Now that my symptoms are managed, it's hard to justify making time for myself when I have so many other responsibilities at school and home. For example, something as routine as getting my hair cut and colored went undone for six months, and my day-to-day boots were so worn out that they had holes in them. For me, it was easier to pluck out gray hairs and wear thick socks rather than make time to take care of these simple tasks.

Before my diagnosis, I had made a New Year's resolution to be more glamorous - like Jackie-O. Instead of making a new resolution, I'm reviving my old one. I will be kind to myself. I resolve not to see taking care of myself as a selfish act, but rather as an act of self-love that I deserve.

Tuesday, December 2, 2014

Grammar Lesson #23

Linking Verbs

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Monday, November 10, 2014


The theme for this year’s NET Cancer Awareness Day (Nov 10, 2014) campaign is “Time to Diagnosis,” focusing on one of the most common issues with carcinoid and other types of neuroendocrine cancers: misdiagnosis.

The International Neuroendocrine Cancer Alliance (INCA) and Carcinoid Cancer Foundation put out a call for NET patients and survivors to send in photo selfies with a downloadable placard that shows how many years it took to be diagnosed, the misdiagnosis, and actual diagnosis.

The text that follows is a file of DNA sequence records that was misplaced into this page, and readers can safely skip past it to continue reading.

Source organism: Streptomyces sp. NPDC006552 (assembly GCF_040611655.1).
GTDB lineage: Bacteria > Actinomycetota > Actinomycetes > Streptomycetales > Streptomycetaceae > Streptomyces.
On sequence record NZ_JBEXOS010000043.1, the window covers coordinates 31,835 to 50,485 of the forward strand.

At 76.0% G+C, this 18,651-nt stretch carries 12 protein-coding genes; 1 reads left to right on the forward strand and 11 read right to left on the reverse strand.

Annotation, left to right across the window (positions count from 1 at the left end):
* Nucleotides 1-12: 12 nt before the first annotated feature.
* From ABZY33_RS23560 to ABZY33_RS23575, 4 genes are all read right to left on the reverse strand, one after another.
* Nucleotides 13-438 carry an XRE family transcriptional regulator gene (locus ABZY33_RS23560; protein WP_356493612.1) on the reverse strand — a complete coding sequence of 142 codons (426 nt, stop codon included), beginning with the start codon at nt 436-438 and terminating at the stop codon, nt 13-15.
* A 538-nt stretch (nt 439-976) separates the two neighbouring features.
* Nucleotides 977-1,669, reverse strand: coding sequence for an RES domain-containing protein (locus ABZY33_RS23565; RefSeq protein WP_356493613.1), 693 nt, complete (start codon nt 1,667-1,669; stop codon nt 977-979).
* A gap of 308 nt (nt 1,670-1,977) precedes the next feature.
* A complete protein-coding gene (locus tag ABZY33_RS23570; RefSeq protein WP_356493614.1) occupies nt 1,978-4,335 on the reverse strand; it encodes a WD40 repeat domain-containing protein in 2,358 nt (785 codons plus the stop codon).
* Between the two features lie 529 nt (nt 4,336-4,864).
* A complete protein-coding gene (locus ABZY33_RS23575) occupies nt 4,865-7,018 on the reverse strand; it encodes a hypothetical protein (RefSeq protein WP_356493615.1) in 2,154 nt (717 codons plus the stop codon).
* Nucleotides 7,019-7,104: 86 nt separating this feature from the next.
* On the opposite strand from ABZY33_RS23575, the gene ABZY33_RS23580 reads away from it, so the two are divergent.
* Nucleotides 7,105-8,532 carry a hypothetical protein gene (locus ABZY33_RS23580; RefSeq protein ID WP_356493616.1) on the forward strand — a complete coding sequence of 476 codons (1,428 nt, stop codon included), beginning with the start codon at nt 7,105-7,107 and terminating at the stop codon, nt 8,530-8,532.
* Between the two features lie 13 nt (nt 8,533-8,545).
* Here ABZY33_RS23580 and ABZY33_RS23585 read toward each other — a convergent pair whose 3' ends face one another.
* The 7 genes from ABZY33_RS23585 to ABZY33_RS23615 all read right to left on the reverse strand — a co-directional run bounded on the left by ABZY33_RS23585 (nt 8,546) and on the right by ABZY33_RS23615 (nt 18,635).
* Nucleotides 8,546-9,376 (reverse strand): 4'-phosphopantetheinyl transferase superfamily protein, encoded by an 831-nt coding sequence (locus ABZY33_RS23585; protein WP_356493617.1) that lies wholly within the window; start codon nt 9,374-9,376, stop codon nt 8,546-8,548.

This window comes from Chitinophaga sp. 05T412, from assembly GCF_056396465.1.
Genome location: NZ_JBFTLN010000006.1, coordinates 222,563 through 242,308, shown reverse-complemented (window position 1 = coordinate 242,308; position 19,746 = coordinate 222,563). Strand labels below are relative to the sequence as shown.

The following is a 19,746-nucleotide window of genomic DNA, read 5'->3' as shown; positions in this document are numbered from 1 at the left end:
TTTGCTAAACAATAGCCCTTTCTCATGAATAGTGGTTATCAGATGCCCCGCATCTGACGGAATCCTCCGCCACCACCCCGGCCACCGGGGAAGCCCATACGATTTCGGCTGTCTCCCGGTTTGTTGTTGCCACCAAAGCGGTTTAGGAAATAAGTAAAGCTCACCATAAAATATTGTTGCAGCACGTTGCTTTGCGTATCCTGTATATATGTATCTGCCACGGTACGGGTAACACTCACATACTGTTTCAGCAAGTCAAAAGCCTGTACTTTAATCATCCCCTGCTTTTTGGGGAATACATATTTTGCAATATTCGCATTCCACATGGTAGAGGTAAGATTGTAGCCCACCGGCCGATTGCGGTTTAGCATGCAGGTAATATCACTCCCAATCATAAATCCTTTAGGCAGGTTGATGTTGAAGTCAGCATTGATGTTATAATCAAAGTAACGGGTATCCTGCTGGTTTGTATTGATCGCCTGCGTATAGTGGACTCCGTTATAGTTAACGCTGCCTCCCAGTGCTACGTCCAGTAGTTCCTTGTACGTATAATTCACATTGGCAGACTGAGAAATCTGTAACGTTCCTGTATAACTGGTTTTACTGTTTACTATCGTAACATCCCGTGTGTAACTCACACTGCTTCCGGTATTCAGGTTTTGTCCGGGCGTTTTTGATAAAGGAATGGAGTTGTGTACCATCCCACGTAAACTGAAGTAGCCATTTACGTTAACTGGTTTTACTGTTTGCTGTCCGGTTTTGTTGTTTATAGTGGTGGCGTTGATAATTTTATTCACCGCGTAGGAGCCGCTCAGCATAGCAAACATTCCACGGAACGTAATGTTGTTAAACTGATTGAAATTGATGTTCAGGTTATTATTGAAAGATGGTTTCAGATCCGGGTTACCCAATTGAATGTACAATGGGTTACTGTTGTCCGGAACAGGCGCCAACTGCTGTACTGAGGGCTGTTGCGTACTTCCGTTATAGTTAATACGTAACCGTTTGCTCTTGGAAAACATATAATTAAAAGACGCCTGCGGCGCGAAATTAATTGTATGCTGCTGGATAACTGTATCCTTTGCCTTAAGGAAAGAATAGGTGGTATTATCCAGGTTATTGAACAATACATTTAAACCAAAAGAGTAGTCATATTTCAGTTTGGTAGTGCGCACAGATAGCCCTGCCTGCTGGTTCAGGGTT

For me, it took over 5 years and countless failed CT, ultrasound and MRI scans that finally lead to a surgery for a suspicious complex ovarian cyst (read ovarian cancer possibility). It was during that surgery that my carcinoid tumor - that had perforated my appendix wall - was accidentally discovered and again misdiagnosed as recurring appendicitis until the biopsy came back.

After my carcinoid diagnosis, I went through my old radiology notes. Unbelievably, the three most recent scans unanimously, and erroneously, declared "appendix unremarkable." Granted they were looking for ovarian cancer - but what is truly "remarkable" is they missed a 3 cm tumor over and over again.

Had they found the tumor early, I would have had a simple appendectomy and been 99% cured. Instead, I was gutted like a fish (although scoped masterfully by my hero Dr Nash at Sloan Kettering) and lost 1/2 my colon and 20 lymph nodes with a subsequent infection, open wound care, and ongoing health issues.

It's still a struggle. I have a chronic condition that includes flushing, bone crushing pain, muscle weakness and a myriad of other not so nice things. Some symptoms are self-reporting and others are independently observable or in the labs.

The jury is still out - and arguing the old chicken and egg riddle ... Is my chronic health condition caused by carcinoid syndrome or was the carcinoid a by-product of some overarching mystery disease. I stopped spending my time trying to solve the "which came first" riddle and have instead learned to focus on trying to naturally manage my day to day symptoms and staying positive.

The carcinoid slogan is true "if you don't suspect it you can't detect it." Listen to your body - if you know something is wrong with your health but no one can figure it out ... encourage your doctors to look for the unusual - zebras instead of horses when they hear hoofbeats.